So if this short is so well-beloved, why is there a controversy behind it? Well, it turns out that in 1946, Warner Bros. produced a similar short entitled Rhapsody Rabbit. A very similar short. So similar, in fact, that both studios accused the other of plagiarism. To this day no one knows the truth behind the matter. Rhapsody Rabbit has an earlier copyright and release date, but apparently MGM's cartoons took longer to make. Considering the fact that the Tom and Jerry shorts of the 40s typically had better animation than the Merrie Melodies and Looney Tunes released in those days, I'm not really surprised. (That might be a controversial opinion, but at the very least it should be pretty obviously true when comparing these two shorts. The animation in The Cat Concerto is far more polished than Rhapsody Rabbit, which is to say nothing of the more detailed backgrounds.) The best anyone has been able to figure is that Technicolor accidentally sent a print of one company's short to the other studio, who either decided to copy it or rush theirs into production.
It is certainly an intriguing case, and there are compelling arguments to be made on both sides. Two shorts about a cartoon animal performing Liszt's "Hungarian Rhapsody No. 2", only for a mischievous mouse to interrupt them and steal their spotlight in the end, is a bizarrely specific coincidence. But who ripped off who? It's hard to say. Like I said before, the idea of Tom as a concert pianist was a pretty strange one at the time, whereas Bugs Bunny had certainly proven to be more malleable in the roles he can play. But at the same time, the idea of Bugs Bunny fighting a mouse seems rather out of character for him, doesn't it? Bugs is rarely the aggressor; he's more of a playful trickster who only doles out punishment on those who deserve it. At least that's my understanding of him, which admittedly comes more from Chuck Jones's interpretation. As Rhapsody Rabbit was directed by Friz Freleng, it's entirely possible his behavior in this short is more in line with his characterization of him. Still, it feels weird to watch a short where Bugs loses at the end; that's definitely more of a Tom trait than anything else.
For what it's worth, I think the plagiarism dispute has been wildly overblown. At worst, one studio used another's idea as inspiration to do their own take on a similar idea. That's hardly the worst crime. Watching the two shorts back to back, one notices far more differences than similarities. The slapstick in Rhapsody Rabbit, for instance, is far more cartoony- in fact, it's not dissimilar from a lot of what you'd expect from Tom and Jerry! There's dynamite and mallets being pulled from nowhere and all sorts of silly things like that. But Rhapsody Rabbit doesn't just have cartoon violence going on. The short is filled with all manner of random, absurd gags, the sort of off-the-wall stuff Warner was doing a lot of in the 40s. There's some risque humor, wisecracks from Bugs, and a great deal more going on than just Bugs trying to deal with the mouse. This certainly varies the types of gags you get, but it also changes the pacing significantly. While The Cat Concerto is a non-stop battle, Rhapsody Rabbit takes on a more episodic structure. (Again, not that different from other Tom and Jerry shorts.) As a result, the music takes a bit of a backseat in Rhapsody Rabbit, whereas it was the driving force in The Cat Concerto. Despite the similar concepts, it seems to me that both Freleng and Hanna-Barbera used the idea as a springboard to tell a story in their own unique style. But that's just one amateur opinion, of course.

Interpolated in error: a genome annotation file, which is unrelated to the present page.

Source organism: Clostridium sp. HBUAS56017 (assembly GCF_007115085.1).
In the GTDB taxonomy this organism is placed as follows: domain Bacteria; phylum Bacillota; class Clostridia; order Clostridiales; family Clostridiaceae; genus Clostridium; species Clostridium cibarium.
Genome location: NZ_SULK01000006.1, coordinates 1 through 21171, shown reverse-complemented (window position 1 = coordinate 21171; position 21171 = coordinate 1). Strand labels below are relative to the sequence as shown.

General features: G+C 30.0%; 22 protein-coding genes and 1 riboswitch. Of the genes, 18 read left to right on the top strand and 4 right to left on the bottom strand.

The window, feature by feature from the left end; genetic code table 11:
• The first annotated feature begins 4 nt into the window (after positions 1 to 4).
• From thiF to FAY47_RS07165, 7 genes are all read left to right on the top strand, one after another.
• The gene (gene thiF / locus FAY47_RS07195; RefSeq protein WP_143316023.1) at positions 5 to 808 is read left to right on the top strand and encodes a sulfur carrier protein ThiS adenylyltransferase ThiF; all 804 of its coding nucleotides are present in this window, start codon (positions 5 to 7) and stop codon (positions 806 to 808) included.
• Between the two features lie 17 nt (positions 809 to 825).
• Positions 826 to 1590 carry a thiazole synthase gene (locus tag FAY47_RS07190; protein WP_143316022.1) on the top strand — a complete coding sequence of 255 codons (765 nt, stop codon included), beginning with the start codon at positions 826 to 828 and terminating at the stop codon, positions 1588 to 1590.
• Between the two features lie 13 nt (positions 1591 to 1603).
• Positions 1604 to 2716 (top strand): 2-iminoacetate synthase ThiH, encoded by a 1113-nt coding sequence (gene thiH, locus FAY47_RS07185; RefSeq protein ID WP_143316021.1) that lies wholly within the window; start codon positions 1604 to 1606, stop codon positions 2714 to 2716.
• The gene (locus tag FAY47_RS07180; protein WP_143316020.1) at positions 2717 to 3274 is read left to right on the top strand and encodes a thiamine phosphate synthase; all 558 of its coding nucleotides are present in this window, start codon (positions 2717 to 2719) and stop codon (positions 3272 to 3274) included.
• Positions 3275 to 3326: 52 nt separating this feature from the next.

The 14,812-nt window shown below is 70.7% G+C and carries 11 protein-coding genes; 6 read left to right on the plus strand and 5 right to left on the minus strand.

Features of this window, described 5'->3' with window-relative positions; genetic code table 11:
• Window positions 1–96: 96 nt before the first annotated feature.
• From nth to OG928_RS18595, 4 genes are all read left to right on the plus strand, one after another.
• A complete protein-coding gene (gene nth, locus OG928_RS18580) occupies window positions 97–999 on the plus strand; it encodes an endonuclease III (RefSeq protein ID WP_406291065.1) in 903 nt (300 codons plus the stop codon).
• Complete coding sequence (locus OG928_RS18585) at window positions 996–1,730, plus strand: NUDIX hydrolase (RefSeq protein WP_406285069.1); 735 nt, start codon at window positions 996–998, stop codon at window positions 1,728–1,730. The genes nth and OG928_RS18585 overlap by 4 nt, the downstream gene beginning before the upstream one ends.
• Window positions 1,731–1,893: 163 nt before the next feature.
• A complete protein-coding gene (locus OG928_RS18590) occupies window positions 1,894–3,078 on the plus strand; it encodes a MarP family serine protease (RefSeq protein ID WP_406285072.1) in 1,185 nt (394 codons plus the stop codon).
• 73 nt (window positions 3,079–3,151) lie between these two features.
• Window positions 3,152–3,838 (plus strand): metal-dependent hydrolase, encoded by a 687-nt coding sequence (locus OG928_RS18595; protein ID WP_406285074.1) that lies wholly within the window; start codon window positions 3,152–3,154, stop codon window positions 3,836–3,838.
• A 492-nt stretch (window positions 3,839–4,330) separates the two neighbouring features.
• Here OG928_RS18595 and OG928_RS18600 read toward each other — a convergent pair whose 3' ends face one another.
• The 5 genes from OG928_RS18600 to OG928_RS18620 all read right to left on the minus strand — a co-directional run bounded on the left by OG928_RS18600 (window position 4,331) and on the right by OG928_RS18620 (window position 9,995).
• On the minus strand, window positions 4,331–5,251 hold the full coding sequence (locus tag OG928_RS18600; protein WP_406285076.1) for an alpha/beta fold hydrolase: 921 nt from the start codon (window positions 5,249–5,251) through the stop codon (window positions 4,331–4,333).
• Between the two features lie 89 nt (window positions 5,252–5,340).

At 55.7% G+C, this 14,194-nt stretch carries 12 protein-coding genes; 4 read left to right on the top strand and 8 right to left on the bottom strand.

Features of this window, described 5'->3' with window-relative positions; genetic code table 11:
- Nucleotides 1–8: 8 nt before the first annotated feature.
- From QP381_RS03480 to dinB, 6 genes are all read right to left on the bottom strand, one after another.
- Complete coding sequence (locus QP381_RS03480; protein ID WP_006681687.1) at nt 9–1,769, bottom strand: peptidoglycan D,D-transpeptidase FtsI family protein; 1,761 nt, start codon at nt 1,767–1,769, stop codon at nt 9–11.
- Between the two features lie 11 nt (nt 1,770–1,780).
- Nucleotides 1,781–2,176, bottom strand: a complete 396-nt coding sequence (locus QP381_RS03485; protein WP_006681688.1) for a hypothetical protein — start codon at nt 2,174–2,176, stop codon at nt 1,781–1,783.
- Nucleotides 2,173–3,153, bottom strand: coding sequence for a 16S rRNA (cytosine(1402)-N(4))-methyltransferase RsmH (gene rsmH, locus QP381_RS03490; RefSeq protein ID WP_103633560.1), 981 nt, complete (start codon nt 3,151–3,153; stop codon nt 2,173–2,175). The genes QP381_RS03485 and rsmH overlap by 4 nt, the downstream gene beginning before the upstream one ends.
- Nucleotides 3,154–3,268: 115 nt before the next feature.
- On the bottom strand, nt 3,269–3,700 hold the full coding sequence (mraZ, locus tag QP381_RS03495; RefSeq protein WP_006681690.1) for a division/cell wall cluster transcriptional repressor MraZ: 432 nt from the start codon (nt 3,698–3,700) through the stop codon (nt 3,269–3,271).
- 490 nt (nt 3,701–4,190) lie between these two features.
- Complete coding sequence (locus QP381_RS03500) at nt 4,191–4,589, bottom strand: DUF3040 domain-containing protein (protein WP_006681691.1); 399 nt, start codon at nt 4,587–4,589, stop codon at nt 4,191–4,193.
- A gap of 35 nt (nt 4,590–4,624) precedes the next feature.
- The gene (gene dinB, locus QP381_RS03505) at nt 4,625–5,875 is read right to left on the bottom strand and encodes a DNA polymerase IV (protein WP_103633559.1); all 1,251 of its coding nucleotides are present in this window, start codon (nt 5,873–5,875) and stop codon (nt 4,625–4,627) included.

At any rate, I will admit that I think The Cat Concerto is a better short. Rhapsody Rabbit has some great gags- Bugs straight up murdering an audience member for coughing is an all-timer, even if it seems wildly out of character for him- but The Cat Concerto just flows better. Still, it is a shame that Rhapsody Rabbit couldn't at least have had the privilege of going head-to-head with The Cat Concerto at the Oscars that year. (For reasons I can not and will not try to comprehend, both shorts were submitted for consideration for the 19th Academy Awards, despite different release years.) It wouldn't have settled anything, but it would have at least been a fun bit of trivia. Not to mention the fact that it's significantly better than the other music-themed cartoon that got nominated that year. Come to think of it, it's also a lot better than the Warner Bros. short which got nominated too! Damn, poor Rhapsody Rabbit can't catch a break!
Whatever the controversy surrounding the road to its existence, the end result is the same for The Cat Concerto. While Heavenly Puss remains my personal favorite of the series, it's not hard to see why The Cat Concerto takes the top spot for so many people. It takes everything we love about Tom and Jerry- the slapstick violence, fast pace and spectacular animation- and distills it into its purest form. Sure, it follows the typical Tom and Jerry formula pretty closely, even if it does add a few wrinkles here and there. But when a formula is pulled off as flawlessly as it is here, why complain? The timeless appeal of Tom and Jerry is difficult to explain, and even after writing a staggering twelve blog posts about them, I find it hard to put into words. Ironically, I think the famously silent duo are better off speaking for themselves. If you want to understand why Tom and Jerry are so beloved, you just have to watch their shorts. And watching The Cat Concerto gives a pretty damn great illustration.
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Both "The Cat Concerto" and "Rhapsody Rabbit" are available to watch on HBO Max.